There are six States that currently have high-occupancy toll (HOT) lanes. These lanes are similar to high-occupancy vehicle (HOV) lanes, except that they allow drivers of vehicles that do not meet the occupancy requirements to use the lane by paying a toll that varies by time of day or level of congestion. The San Diego FasTrak was the first HOT lane, opened in 1996. Tolls on the FasTrak vary from $0.50 to $4.00 on a typical day, but during peak periods can reach $8.00. The savings in travel time averages 20 minutes per journey.
|Year of Opening||Project||Size/Characteristics||Use|
|8 miles, 2 reversible lanes in median||25,172 transponders in use as of Nov. 30, 2008; about 15,000 HOV and 6,000 SOV vehicles per weekday|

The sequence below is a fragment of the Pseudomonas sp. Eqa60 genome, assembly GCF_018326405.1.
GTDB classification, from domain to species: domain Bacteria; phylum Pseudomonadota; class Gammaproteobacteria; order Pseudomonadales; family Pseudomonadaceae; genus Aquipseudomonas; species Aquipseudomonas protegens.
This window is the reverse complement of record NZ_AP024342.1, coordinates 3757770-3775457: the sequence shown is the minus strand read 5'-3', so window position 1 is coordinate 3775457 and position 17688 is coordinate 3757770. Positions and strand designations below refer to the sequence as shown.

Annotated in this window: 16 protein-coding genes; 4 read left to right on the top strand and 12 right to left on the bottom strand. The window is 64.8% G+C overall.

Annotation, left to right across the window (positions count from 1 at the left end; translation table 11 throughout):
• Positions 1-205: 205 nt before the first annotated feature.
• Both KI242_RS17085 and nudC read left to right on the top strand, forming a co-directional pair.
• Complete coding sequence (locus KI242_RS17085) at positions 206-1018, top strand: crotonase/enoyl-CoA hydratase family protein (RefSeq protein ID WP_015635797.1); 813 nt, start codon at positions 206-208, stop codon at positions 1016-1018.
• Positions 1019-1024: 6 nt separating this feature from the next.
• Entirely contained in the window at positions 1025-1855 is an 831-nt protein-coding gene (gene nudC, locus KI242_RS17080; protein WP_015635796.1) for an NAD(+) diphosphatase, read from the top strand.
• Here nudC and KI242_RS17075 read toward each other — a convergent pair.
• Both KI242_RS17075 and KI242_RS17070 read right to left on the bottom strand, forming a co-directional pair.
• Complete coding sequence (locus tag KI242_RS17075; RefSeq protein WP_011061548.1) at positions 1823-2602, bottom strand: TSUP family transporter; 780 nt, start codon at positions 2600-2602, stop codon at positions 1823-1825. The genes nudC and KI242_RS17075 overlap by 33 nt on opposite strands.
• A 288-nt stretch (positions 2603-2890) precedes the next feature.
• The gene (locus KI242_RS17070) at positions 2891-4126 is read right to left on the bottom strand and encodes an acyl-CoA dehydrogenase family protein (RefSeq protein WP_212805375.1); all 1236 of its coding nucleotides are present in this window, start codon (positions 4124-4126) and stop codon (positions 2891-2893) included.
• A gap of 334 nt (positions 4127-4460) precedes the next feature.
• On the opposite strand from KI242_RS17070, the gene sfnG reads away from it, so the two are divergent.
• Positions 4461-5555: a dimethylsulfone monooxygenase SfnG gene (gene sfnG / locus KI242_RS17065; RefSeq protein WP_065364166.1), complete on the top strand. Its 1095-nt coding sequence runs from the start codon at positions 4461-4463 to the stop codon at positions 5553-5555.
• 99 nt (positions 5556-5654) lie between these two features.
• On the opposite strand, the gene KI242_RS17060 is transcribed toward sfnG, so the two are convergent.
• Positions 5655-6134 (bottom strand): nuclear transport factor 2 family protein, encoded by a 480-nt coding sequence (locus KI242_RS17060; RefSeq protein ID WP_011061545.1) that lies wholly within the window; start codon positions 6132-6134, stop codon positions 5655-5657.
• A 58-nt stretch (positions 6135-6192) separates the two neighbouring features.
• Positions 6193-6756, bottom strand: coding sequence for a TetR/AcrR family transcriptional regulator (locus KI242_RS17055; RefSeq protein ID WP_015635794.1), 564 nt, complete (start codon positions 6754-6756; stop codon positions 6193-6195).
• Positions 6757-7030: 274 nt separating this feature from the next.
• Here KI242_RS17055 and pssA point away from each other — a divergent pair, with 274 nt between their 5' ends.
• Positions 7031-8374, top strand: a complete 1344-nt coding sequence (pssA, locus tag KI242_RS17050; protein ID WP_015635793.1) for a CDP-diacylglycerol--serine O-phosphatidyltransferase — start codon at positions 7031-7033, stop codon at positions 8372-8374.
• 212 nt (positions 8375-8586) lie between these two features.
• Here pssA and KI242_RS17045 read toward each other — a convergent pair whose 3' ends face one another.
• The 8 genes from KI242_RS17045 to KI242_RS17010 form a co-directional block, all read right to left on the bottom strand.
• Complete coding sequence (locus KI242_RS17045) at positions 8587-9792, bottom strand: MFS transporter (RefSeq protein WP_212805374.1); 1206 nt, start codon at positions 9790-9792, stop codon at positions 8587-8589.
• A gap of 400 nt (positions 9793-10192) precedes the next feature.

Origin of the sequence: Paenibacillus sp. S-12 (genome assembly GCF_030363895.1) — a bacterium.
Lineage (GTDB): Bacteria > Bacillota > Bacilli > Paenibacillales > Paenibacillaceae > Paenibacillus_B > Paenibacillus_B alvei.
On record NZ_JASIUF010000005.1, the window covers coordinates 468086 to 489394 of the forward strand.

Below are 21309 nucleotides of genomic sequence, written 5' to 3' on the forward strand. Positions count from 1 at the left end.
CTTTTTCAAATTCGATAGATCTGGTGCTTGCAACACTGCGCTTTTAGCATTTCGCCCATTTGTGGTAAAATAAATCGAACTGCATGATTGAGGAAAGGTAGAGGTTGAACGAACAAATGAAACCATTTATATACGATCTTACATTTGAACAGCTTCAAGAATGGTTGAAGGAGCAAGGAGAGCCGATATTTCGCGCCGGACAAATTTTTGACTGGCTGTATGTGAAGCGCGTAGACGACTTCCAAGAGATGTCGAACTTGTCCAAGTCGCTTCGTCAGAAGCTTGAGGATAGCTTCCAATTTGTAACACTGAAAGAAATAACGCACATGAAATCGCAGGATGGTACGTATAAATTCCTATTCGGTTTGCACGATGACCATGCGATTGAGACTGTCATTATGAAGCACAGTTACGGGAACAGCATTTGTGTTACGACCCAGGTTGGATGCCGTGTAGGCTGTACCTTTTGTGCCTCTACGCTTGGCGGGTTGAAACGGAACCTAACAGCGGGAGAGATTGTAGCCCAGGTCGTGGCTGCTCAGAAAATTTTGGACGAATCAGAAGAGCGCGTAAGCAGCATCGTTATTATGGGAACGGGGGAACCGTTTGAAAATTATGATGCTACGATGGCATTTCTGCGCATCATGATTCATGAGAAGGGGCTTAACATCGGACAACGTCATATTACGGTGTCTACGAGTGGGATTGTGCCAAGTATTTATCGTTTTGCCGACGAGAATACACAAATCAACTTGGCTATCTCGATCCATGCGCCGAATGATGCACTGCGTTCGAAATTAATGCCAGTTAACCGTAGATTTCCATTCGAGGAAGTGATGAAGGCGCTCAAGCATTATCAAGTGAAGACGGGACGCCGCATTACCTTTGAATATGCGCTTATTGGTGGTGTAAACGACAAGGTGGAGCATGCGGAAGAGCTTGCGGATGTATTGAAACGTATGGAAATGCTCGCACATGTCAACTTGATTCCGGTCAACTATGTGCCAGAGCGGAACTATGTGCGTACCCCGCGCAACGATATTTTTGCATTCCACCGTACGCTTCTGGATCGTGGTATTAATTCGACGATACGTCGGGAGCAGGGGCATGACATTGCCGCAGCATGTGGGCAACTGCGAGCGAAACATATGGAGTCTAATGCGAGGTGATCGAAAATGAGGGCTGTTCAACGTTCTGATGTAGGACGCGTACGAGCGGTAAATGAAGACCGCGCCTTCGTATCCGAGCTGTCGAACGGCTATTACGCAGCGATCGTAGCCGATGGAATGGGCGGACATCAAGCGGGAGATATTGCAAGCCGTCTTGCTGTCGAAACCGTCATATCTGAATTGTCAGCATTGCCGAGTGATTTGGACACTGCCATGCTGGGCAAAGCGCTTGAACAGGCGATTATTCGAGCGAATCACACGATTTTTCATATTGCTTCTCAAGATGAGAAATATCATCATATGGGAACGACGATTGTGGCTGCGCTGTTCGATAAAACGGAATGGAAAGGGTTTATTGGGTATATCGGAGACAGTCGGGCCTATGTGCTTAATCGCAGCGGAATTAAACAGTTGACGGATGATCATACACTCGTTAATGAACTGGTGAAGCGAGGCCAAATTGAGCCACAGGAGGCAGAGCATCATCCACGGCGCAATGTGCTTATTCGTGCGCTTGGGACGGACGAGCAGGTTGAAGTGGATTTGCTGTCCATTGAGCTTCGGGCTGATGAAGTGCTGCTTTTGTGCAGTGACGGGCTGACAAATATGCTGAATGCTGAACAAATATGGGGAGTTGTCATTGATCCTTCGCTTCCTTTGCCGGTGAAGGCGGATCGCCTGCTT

|7 miles, 2 barrier-separated reversible lanes in freeway||95,091 vehicles paid to travel in September 2007 (10 months after opening)|
|11 miles, including 2 reversible barrier-separated lanes for 3 miles; 1 lane each direction for 8 miles, with double striping separation||More than 10,000 transponders leased by users since May 2005 opening|
|Single 13-mile reversible barrier-separated lane in I-10 median and 15-mile reversible lane on US-290||2,200 registered users by 2004, with access to both facilities|
|Single 9-mile nonbarrier separated (buffer) lane in each direction||Opened May 2008; in first six months of operation, more than 20,000 transponders users paid to use the lanes|
|21-miles, 2 lanes in each direction||First 8 miles opened December 2008.|
Source: Bhatt, Kiran, Thomas Higgins, and John T. Berg, "U.S. and Worldwide Experience with Congestion Pricing: An Overview," published in the Transportation Research Board, TR News, No. 263 July-August 2009.